Sources: NCAA formally charges Mississippi with rules violations
The NCAA has formally charged the University of Mississippi with dozens of rules violations in three sports, multiple sources told Yahoo Sports.
The school has received a Notice of Allegations from the NCAA enforcement staff alleging roughly 30 violations in football, women’s basketball and track and field, sources told Yahoo. It is unclear at present what the breakdown is in terms of violations by sport. The NCAA does not comment on current, pending or potential investigations.
Calls to officials at Mississippi were not immediately returned Friday. Southeastern Conference spokesman Herb Vincent declined comment to Yahoo Sports.
This is the latest step in a long, laborious NCAA investigation, part of which predates football coach Hugh Freeze’s arrival at Ole Miss in 2012. Yahoo Sports first reported about the investigation in October 2014.
According to standard NCAA protocol, Ole Miss and/or other parties charged with violations have 90 days to respond to the allegations. Unless there is agreement on the facts and the case can be resolved by summary disposition, a Committee on Infractions hearing date will be established. The COI generally meets six times a year; it most recently met last week.
If there is a hearing, NCAA enforcement will present its case and the school can present its side. A Committee On Infractions report, detailing any penalties that are to be assessed, generally is issued six to eight weeks after the hearing.
Mississippi’s football recruiting successes in recent years under Freeze have taken the Southeastern Conference by storm – and rankled some rivals. Multiple SEC coaches and administrators have voiced concerns about Ole Miss to the conference office, sources said. Shortly before National Signing Day in 2013, Freeze took to Twitter and challenged anyone who had facts showing the Rebels were breaking rules to email the school’s compliance office.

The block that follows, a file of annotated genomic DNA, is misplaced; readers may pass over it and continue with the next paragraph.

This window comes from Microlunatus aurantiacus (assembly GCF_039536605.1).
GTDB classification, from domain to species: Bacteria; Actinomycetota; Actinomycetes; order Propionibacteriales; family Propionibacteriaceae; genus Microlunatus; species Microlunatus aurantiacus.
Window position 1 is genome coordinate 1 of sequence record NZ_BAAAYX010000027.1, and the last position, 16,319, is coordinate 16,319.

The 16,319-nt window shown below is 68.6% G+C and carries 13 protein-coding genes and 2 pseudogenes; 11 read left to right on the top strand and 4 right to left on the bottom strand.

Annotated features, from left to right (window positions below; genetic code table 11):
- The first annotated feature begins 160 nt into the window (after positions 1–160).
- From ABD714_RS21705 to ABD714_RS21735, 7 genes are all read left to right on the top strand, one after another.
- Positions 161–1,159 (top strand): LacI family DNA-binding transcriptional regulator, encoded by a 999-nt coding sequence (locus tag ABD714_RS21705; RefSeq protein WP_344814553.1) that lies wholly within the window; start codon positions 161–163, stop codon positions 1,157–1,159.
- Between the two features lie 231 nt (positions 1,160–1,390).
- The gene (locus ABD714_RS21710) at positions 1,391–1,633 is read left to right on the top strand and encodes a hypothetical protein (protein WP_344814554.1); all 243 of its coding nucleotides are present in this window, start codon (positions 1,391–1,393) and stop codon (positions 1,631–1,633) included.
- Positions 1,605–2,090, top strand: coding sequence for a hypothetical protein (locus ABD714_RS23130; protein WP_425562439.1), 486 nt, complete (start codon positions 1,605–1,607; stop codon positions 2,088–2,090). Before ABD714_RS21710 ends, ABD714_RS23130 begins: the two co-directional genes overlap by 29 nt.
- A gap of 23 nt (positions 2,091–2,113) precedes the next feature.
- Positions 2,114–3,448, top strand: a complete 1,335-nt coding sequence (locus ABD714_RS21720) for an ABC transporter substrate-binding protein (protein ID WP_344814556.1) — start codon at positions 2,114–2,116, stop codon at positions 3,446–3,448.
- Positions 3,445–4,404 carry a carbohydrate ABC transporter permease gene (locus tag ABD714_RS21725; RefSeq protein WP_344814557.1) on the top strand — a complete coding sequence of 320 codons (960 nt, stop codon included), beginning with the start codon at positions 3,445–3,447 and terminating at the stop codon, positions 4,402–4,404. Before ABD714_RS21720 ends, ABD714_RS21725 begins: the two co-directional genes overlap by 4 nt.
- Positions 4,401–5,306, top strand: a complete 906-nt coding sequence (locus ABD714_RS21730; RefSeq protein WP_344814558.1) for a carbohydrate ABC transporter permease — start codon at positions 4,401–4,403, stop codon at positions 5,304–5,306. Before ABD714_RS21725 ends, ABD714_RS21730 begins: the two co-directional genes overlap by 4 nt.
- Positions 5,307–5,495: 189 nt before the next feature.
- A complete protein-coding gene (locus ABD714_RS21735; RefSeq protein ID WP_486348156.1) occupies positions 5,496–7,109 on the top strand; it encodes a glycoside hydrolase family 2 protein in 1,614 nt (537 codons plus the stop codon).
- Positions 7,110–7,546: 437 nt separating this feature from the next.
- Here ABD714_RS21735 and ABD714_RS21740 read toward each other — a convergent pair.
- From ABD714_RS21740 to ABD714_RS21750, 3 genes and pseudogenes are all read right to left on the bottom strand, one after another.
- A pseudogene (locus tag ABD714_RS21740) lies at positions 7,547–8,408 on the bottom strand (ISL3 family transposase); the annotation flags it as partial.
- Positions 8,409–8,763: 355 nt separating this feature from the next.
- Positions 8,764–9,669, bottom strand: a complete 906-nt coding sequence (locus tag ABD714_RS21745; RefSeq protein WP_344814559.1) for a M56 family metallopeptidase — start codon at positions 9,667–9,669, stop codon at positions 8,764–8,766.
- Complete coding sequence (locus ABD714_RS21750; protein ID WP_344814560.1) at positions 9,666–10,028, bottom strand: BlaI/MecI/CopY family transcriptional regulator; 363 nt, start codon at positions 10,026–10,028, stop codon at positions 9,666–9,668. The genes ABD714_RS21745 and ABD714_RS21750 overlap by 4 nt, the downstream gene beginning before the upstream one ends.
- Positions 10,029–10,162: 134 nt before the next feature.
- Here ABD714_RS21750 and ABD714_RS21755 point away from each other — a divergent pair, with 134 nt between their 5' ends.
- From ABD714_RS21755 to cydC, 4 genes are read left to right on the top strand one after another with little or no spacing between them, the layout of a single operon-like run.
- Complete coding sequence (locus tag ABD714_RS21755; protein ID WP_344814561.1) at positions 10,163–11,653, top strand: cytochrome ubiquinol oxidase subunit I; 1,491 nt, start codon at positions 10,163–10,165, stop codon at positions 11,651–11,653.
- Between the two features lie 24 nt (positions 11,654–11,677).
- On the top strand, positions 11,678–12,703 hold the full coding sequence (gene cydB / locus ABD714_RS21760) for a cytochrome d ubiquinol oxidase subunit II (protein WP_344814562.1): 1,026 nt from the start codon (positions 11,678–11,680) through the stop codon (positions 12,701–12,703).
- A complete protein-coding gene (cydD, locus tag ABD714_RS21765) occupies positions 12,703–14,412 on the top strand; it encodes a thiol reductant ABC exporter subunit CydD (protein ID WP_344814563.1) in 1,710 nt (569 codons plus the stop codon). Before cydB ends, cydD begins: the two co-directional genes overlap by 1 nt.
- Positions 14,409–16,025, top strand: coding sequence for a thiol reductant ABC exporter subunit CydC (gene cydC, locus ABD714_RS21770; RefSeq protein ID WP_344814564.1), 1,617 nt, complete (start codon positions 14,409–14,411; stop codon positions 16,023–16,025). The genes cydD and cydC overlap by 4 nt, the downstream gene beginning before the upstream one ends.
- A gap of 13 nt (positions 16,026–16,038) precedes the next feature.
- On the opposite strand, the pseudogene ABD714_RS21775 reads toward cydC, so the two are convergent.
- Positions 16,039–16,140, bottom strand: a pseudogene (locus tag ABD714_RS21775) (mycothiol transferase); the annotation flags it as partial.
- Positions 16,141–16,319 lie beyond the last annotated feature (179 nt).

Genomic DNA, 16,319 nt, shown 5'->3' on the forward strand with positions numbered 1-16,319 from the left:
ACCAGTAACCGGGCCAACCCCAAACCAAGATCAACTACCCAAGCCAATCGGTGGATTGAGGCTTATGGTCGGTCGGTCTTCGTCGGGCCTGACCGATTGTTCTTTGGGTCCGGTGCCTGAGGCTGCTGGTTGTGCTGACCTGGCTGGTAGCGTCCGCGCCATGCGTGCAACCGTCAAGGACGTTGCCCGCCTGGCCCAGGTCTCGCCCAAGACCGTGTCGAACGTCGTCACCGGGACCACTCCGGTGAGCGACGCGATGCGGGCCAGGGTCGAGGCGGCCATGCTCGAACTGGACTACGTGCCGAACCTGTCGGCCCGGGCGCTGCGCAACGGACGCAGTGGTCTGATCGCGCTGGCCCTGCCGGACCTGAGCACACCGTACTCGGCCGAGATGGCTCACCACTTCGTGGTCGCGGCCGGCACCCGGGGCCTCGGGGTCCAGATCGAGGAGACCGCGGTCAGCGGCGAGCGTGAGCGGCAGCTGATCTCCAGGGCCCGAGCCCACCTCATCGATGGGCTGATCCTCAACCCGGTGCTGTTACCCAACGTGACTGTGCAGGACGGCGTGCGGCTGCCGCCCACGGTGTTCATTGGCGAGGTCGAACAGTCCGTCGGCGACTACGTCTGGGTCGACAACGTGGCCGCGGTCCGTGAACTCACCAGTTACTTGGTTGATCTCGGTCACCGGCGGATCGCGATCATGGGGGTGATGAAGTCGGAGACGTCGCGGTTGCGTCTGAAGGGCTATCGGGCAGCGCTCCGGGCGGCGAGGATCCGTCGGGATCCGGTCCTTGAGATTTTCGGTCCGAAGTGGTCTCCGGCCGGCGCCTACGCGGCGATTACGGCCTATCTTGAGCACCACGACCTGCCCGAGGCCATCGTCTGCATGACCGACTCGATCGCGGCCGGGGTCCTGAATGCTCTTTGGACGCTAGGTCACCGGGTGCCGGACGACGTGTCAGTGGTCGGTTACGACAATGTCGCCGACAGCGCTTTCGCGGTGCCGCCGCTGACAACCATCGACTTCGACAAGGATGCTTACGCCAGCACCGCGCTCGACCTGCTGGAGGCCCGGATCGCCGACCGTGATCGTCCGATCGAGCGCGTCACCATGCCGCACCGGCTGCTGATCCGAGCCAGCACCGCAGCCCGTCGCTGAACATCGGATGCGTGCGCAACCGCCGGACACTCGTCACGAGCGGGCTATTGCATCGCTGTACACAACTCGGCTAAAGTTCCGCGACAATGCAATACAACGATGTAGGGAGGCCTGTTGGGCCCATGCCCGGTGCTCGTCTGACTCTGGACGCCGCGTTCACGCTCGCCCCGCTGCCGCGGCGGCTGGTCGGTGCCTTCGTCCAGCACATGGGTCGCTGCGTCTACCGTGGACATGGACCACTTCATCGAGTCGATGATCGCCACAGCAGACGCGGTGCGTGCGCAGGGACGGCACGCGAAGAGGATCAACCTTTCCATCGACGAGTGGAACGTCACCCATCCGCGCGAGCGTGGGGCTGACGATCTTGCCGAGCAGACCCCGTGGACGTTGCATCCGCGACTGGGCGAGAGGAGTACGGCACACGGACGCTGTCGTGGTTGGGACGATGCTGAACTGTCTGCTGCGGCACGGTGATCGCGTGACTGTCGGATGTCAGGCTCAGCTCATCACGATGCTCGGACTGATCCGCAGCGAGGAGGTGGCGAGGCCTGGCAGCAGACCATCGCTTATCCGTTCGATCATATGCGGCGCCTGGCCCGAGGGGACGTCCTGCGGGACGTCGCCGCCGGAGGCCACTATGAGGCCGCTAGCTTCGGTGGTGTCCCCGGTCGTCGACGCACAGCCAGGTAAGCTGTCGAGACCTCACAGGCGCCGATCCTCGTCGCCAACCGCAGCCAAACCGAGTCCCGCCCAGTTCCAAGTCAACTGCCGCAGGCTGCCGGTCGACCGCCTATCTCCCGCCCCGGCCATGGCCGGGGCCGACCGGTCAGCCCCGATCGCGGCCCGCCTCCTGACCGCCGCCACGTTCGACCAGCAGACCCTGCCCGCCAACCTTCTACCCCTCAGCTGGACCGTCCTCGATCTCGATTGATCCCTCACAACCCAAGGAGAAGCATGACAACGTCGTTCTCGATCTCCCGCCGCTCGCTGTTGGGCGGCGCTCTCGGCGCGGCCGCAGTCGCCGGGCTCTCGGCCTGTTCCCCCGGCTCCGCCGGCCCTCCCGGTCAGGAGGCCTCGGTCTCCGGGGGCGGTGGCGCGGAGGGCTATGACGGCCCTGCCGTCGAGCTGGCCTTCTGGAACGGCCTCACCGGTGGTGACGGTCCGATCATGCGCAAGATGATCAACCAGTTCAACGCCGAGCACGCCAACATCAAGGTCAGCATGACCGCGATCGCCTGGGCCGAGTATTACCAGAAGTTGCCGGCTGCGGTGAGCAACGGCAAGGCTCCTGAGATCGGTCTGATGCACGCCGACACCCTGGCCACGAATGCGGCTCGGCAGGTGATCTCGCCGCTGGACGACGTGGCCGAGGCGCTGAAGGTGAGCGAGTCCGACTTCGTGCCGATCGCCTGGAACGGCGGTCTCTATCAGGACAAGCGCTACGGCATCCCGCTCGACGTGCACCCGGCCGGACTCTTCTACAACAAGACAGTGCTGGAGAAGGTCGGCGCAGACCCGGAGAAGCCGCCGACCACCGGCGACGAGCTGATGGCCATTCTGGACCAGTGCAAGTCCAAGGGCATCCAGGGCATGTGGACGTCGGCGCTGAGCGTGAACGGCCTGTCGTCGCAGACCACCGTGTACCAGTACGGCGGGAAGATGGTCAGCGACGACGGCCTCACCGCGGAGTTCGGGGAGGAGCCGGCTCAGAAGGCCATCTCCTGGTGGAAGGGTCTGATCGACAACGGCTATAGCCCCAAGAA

Ole Miss’ current recruiting class is ranked No. 4 nationally by Rivals.com. National Signing Day is Wednesday.
This past football season, Mississippi offensive tackle Laremy Tunsil – one of the highest-rated recruits in program history – sat out seven games for accepting impermissible benefits. Tunsil, according to an Ole Miss release, was found to have accepted “use of three separate loaner vehicles over a sixth-month period without payment, a four-month interest-free promissory note on a $3,000 down payment for purchasing a used vehicle, two nights of lodging at a local home, an airline ticket purchased by a friend of a teammate, and one day use of a rental vehicle. In addition, it was determined that Tunsil was not completely forthcoming when initially questioned by NCAA investigators regarding the loaner vehicles.” Tunsil has since declared for the NFL draft and is expected to be a high first-round pick.
It was not the only controversy involving a star Ole Miss player last season. Defensive lineman Robert Nkemdiche, like Tunsil a five-star member of the Rebels’ breakthrough 2013 recruiting class, was suspended from the Sugar Bowl after a bizarre incident at an Atlanta hotel in December. Nkemdiche fell about 15 feet from a room at the Grand Hyatt, sustaining minor injuries after breaking a window. The junior was charged with marijuana possession. He also has declared for the NFL draft.